The learning curve for multipurpose theme is long and steep. It takes more than acceptable amount of time to master its intricacies and get a firm handle over its methods. The WordPress tutorials available do make the exercise a little more feasible, but the time taken is what keeps certain folks at bay.

Customization Crippled

Lighter a theme is on its feet, more flexible it is. With multipurpose theme getting together features from all the world, the flexibility goes for a toss. What you instead get is a rigid product that cannot be tailored as per you please.

A theme with eCommerce features may contain the requisites of an online store, but to give your store an exclusive identity, you need to personalize it. However, multipurpose themes leave little room for personalization and customization and take a lot of time to configure.

Fine-tuning your WordPress theme that is branching out in all directions is an impossibly hard task. It may not be accomplished by even hard slog on your part. Only when you get on board some blockbuster programmers can you expect them to override the coded features and doctor them to suit your business requisites.

What are you doing with that massive code, anyway?

Alright, a larger chunk of it is unused, but does that ensure no impact? A piece of code may not be in use, but it’s still being loaded every time your website is accessed because it is located in the core of your website.

For all intents and purposes, the multipurpose theme might end up doing more harm to your website than good. Get smartened to the ways of WordPress and you might not even need the multipurpose themes for their virtues.

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Sarah Parker

Sarah Parker

Sarah Parker is a blogger & WordPress designer. She adores composing data rich websites on converting PSD to WordPress theme service. Right now, she is utilized with Designs2html Ltd, a markup conversion organization that has conveyed top-grade markup transformation administrations since 8 years.
Sarah Parker

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9 comments Multipurpose WordPress Themes are Bad for Your Shop and Users

  1. Sarah,

    Thank you for contributing, and what a great post. When I think of bloated WordPress themes, I can’t help but think of junk food, you think you’re getting a better deal for your money, but ultimately, it’s very bad for you.

    Do you think there’s a chance this horrible trend will die out and people will start appreciating themes based on features they need, and not on amount of bundled crap?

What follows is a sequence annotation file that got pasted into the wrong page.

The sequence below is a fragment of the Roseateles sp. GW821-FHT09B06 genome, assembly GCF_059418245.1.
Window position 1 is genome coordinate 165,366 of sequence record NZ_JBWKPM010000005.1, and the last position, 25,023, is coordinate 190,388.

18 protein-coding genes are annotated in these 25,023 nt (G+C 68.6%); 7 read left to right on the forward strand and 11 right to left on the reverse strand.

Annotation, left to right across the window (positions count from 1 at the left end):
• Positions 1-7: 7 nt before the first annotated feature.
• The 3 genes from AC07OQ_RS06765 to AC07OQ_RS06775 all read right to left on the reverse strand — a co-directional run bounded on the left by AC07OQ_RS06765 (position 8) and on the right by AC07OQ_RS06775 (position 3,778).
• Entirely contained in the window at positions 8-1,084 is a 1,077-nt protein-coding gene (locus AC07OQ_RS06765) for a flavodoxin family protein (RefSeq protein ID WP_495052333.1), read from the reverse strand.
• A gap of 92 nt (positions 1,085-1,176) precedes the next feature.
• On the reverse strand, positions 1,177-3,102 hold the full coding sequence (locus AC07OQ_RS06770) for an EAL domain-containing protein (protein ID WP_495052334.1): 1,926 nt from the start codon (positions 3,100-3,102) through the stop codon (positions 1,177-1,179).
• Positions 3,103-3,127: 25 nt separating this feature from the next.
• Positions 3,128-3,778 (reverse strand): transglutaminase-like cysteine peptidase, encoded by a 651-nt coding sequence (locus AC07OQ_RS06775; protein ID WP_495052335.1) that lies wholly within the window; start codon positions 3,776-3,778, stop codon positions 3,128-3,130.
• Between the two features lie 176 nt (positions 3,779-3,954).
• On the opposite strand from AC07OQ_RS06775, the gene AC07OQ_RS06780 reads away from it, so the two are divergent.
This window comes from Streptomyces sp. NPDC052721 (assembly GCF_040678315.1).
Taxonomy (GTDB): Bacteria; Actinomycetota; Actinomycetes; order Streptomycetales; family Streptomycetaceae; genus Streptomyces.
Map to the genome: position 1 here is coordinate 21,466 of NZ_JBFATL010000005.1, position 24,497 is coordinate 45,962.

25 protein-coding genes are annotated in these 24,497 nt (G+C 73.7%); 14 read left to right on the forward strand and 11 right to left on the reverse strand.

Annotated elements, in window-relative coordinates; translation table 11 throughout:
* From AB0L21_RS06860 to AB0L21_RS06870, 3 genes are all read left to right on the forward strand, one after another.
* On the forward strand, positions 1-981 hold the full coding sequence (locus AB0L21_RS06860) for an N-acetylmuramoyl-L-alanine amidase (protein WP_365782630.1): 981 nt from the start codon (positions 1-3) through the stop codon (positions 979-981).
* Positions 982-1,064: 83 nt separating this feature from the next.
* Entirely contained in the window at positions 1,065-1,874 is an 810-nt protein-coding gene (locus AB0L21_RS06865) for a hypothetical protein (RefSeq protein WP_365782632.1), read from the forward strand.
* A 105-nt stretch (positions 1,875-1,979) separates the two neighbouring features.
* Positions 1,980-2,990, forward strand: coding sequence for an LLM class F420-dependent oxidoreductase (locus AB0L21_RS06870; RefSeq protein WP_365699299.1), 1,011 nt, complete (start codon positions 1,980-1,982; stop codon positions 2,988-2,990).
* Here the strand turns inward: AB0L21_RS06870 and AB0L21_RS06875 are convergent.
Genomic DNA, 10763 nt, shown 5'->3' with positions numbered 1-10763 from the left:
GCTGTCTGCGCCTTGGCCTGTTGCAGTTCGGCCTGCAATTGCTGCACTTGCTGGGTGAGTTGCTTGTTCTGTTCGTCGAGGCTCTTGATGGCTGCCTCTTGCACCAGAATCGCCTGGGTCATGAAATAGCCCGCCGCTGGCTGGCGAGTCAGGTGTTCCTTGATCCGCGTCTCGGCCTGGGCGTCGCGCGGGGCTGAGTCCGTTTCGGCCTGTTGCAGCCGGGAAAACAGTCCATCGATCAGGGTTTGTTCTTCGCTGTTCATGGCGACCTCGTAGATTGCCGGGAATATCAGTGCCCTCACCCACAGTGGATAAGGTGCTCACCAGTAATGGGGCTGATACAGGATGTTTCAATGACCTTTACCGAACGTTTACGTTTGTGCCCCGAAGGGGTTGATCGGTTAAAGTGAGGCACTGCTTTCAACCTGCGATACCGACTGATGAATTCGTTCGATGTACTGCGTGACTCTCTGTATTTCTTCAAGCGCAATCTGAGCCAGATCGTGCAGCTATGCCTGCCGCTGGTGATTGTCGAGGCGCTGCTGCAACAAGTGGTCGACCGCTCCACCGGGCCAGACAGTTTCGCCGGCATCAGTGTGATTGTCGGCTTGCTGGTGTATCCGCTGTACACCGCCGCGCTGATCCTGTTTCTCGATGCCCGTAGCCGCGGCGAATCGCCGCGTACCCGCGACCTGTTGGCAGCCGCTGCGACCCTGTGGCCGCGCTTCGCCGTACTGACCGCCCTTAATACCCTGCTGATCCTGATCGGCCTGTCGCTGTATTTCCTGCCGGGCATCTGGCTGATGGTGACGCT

2. Great article, good to focus attention on this issue every now and then!

    I think in principle (at the very core and basis of it all) there is nothing wrong with an all-purpose-theme IF – and only if – it would be possible/easy to disable what you don’t need. And that is the very problem with these themes: they let the developer (or user) jump though all kinds of hoops to disable the unneeded and unwanted “features”. This is in my opinion what is fundamentally wrong with the all-purpose-themes.

    1. Not to mention that there’s a lot more to break when you handle something cumbersome such as these bloated themes. All sorts of instability and incompatibility issues may surface any time you change something.

      The functionality should always be added after you need it, not before. We don’t live in the Stone Age when you had to gather stuff all the time; everything is so within reach now.

  3. This a great post indeed. Thank you for sharing this post. It seems everybody is realizing the facts of a multipurpose bloated theme. I personally have had a very bad experience while customizing multipurpose premium themes with tons of short codes, icons, style sheets and Javascripts. With a multipurpose theme, achieving 90+ Google page speed score is nearly impossible. When you try to concatenate style sheets or JS files either your theme is broken or either malfunctioned.

    Apart from this, each multipurpose theme is packed with page builders which is the main source of bloated CSS. with page builders themes become heavy clearly exploiting site performance.

    So, practically, when you work with a multipurpose theme for a client project with the tons of codes, scripts and plugins you are in hell of a trouble.

    Thanks for the post.

  4. Thank you for writing this post!

    Love the fast food analogy, Slobodan. Every time I see a never-ending Features list for a theme, I just think, “Jack of all trades….”

  5. I totally agree with what you have mentioned here.

    And it is bad for WordPress theme community as well, because When customers read the feature list of, unlimited everything… They expect from every theme provider to do the same, which is not possible at all.

    This post will help understand the users, unlimited everything is not always a good thing.